Imagine my euphoria in 1999 when I landed a job with Lonely Planet, whose books had been my constant companion across three continents over the previous decade! I've been with the company ever since in several different roles, including Trade Publishing Manager and Editorial Manager, overseeing the production of the entire range of printed books.Lonely Planet's Accessible Travel Manager Martin Heng in Hays Paddock, Melbourne, Australia. Image by Sabine Heng / Lonely Planet.
I had always been a very keen bike rider. At 16 I cycled from Birmingham to northern France. In the 90s, I cycled with my partner round the South Island of New Zealand, around Hokkaido, in northern Japan, and made several trips in the Tokyo area when living there. I was also lucky enough to be selected to join the Lonely Planet relay team on the Tour d’Afrique, riding from Nairobi in Kenya through northern Tanzania and along Lake Malawi – a trip of some 2500km over 18 gruelling riding days. And of course I rode to work every day, a round trip of 40km, year-round, rain or shine.
And then every cyclist’s nightmare came to pass: I was hit by a car. Unfortunately, I didn't just break a few bones; instead, I damaged my spinal cord and was left a quadriplegic.
In some ways I have been lucky in that I do have some movement below the level of my injury. In fact, all my muscles do work – imperfectly and in an uncoordinated fashion – and over the last three years I have learned to walk again, albeit only with the aid of a walking frame, very slowly and over short distances. The only major trip I have undertaken was to Project Walk (projectwalk.org), a boot camp for paraplegics and quadriplegics in California, where, using the latest machinery and techniques, patients undergo three to four hours of physio every day.Lonely Planet's Accessible Travel Manager Martin Heng at Project Walk rehabilitation centre, Carlsbad, California, USA. Image by Stacey Portelli / Lonely Planet.
This was not travelling as I have known it, but it was enough to show me that undertaking a trip as a disabled person requires a lot more planning and preparation. Did I have enough medical supplies? What equipment did I need to take and what could be hired there? What were the airlines’ policies on luggage allowance and mobility equipment? Would the accommodation be as accessible as advertised? Would I be able to manage the bed and bathroom set-ups? Would I need to hire a van that would take my wheelchair or could I manage without? Gone were the days of stuffing as much as possible into a backpack and just getting on a plane with no fixed itinerary.
With this experience behind me, I started back to work part-time and began to look into what resources there were for people travelling with a disability. Surely, I thought, it should be easy in this digital age to find information on accessible accommodation and on travelling in different countries with a disability. Wrong! There is quite a lot of information out there but it isn't easy to find – much of it is siloed in special-interest websites or hidden away on local government websites, often only in the local language. Recently a number of websites and mobile apps have sprung up that seek to fill this void, primarily by looking to the public to rate venues for their accessibility and provide reviews of accessible accommodation, restaurants and so on. However, most of these are quite local in nature – at the city or country level – and it's clear that the take-up has not yet been at a scale necessary to make them truly useful.Lonely Planet's Accessible Travel Manager Martin Heng in Aireys Inlet, Great Ocean Road, Victoria, Australia. Image by Sabine Heng / Lonely Planet.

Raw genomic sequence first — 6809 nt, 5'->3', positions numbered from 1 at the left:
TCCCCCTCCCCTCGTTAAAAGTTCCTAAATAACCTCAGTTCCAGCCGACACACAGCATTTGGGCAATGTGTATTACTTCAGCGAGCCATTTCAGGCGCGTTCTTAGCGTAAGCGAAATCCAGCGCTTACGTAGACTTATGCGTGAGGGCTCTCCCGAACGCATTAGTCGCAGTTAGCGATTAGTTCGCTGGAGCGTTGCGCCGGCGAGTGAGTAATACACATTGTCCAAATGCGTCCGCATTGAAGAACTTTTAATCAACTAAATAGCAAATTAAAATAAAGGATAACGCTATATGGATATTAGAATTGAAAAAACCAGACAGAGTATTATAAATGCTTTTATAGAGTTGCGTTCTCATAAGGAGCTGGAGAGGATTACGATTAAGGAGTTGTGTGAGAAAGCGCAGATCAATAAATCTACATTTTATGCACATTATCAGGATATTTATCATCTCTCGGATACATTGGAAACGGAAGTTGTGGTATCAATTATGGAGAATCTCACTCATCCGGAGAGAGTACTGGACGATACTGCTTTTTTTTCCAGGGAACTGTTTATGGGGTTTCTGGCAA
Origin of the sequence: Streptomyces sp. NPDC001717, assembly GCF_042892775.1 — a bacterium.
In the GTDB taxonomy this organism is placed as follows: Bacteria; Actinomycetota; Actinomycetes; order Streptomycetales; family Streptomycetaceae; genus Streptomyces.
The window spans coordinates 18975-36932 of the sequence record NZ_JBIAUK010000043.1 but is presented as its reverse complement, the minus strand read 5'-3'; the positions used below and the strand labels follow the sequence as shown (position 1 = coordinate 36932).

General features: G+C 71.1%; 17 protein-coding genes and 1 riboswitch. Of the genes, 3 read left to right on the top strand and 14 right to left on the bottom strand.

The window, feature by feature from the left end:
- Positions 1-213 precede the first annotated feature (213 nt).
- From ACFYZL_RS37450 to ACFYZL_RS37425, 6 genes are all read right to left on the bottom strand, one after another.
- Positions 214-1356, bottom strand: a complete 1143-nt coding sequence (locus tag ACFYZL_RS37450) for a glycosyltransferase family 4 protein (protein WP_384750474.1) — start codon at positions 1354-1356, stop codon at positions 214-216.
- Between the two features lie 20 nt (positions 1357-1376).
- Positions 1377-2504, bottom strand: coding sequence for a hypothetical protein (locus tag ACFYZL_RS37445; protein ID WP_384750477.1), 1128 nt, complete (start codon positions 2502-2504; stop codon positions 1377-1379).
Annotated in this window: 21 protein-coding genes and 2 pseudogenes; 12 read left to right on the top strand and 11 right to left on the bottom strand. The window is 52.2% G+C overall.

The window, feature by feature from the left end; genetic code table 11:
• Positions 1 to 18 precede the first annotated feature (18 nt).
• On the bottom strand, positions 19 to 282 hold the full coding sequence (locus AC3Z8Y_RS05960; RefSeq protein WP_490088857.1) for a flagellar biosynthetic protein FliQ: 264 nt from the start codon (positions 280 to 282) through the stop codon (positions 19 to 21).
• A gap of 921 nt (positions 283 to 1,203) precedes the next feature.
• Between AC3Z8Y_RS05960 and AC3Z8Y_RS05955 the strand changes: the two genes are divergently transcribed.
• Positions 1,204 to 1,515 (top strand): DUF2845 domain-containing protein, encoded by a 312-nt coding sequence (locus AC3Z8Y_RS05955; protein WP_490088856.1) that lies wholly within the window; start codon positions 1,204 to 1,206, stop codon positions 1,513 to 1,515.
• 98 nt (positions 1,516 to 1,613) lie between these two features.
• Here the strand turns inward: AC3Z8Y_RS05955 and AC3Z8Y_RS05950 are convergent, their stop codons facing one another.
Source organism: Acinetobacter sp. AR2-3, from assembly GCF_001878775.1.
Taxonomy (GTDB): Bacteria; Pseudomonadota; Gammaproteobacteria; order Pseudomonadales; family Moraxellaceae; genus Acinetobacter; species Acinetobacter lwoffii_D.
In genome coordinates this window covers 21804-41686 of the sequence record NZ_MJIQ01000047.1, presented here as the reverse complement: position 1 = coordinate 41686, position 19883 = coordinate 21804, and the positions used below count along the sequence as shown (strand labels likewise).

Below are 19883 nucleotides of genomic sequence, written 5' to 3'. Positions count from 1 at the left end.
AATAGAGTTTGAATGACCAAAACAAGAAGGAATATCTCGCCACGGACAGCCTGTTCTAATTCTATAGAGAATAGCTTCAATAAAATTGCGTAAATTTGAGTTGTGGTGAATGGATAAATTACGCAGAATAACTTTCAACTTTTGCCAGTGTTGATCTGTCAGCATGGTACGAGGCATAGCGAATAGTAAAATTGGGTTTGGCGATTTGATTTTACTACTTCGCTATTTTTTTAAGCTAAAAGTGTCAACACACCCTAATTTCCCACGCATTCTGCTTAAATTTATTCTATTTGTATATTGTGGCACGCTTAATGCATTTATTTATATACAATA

As I started to connect with more disabled organisations and communities I kept hearing the same story from other people and, when they learned I worked for Lonely Planet, they asked why we were not producing books on accessible travel. I'm not convinced that a printed book (or a series of printed books) is necessarily the right medium considering the technology available today and the reliance of many disabled people, myself included, on smartphones and e-readers. With the UN estimating up to a billion people affected by a disability or reduced mobility, I am convinced that a market exists for such products. This is not just a question of social inclusion and human rights, but increasingly an economic imperative for everyone in the travel industry.
Now that I have been appointed Accessible Travel Manager, it has become my mission to make travel easier for those who are hampered by issues of accessibility, whether it be through illness, age or disability. I think the most important thing to do is build a community that is happy to share ideas, information and experiences through words, pictures and video. Everybody's need is different and the more information that is available to them – particularly through pictures and video – the more confident people can be that their needs will be met at their destination.
We need to draw out the wealth of information that is largely hidden in special-interest silos. We need to pull together the information and resources being gathered by the increasing number of websites and mobile apps around the world. And we need to show businesses around the world that it's in their interest not only to comply with laws and regulations, but also to offer information on their websites that people need to make informed choices. I believe this is the true potential that the digital age offers us. I'm truly excited – for myself, for Lonely Planet, but most of all for those billion people around the world whose physical limitations are preventing them from experiencing the joy that is travel.
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